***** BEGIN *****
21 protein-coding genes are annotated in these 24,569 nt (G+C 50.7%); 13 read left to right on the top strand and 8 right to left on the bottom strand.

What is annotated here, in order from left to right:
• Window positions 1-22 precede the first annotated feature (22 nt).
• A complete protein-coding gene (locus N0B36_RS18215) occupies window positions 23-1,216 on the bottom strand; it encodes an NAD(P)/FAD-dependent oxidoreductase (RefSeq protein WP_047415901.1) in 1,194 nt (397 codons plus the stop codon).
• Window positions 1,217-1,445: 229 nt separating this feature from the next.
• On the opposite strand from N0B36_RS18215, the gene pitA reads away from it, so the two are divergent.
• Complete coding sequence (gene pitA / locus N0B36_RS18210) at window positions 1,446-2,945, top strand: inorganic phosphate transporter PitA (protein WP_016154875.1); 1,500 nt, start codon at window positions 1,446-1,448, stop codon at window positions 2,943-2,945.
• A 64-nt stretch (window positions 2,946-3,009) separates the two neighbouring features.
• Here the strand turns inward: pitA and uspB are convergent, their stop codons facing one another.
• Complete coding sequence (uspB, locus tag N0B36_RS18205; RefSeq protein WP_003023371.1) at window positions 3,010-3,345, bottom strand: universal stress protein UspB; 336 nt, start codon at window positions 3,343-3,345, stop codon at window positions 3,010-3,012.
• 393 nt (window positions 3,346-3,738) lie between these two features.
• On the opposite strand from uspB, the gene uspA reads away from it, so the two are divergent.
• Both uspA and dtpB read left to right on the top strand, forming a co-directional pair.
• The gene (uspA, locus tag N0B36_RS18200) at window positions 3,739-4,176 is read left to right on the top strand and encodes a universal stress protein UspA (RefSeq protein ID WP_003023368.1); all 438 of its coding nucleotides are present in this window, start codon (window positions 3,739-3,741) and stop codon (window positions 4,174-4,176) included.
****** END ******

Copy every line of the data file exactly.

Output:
21 protein-coding genes are annotated in these 24,569 nt (G+C 50.7%); 13 read left to right on the top strand and 8 right to left on the bottom strand.

What is annotated here, in order from left to right:
• Window positions 1-22 precede the first annotated feature (22 nt).
• A complete protein-coding gene (locus N0B36_RS18215) occupies window positions 23-1,216 on the bottom strand; it encodes an NAD(P)/FAD-dependent oxidoreductase (RefSeq protein WP_047415901.1) in 1,194 nt (397 codons plus the stop codon).
• Window positions 1,217-1,445: 229 nt separating this feature from the next.
• On the opposite strand from N0B36_RS18215, the gene pitA reads away from it, so the two are divergent.
• Complete coding sequence (gene pitA / locus N0B36_RS18210) at window positions 1,446-2,945, top strand: inorganic phosphate transporter PitA (protein WP_016154875.1); 1,500 nt, start codon at window positions 1,446-1,448, stop codon at window positions 2,943-2,945.
• A 64-nt stretch (window positions 2,946-3,009) separates the two neighbouring features.
• Here the strand turns inward: pitA and uspB are convergent, their stop codons facing one another.
• Complete coding sequence (uspB, locus tag N0B36_RS18205; RefSeq protein WP_003023371.1) at window positions 3,010-3,345, bottom strand: universal stress protein UspB; 336 nt, start codon at window positions 3,343-3,345, stop codon at window positions 3,010-3,012.
• 393 nt (window positions 3,346-3,738) lie between these two features.
• On the opposite strand from uspB, the gene uspA reads away from it, so the two are divergent.
• Both uspA and dtpB read left to right on the top strand, forming a co-directional pair.
• The gene (uspA, locus tag N0B36_RS18200) at window positions 3,739-4,176 is read left to right on the top strand and encodes a universal stress protein UspA (RefSeq protein ID WP_003023368.1); all 438 of its coding nucleotides are present in this window, start codon (window positions 3,739-3,741) and stop codon (window positions 4,174-4,176) included.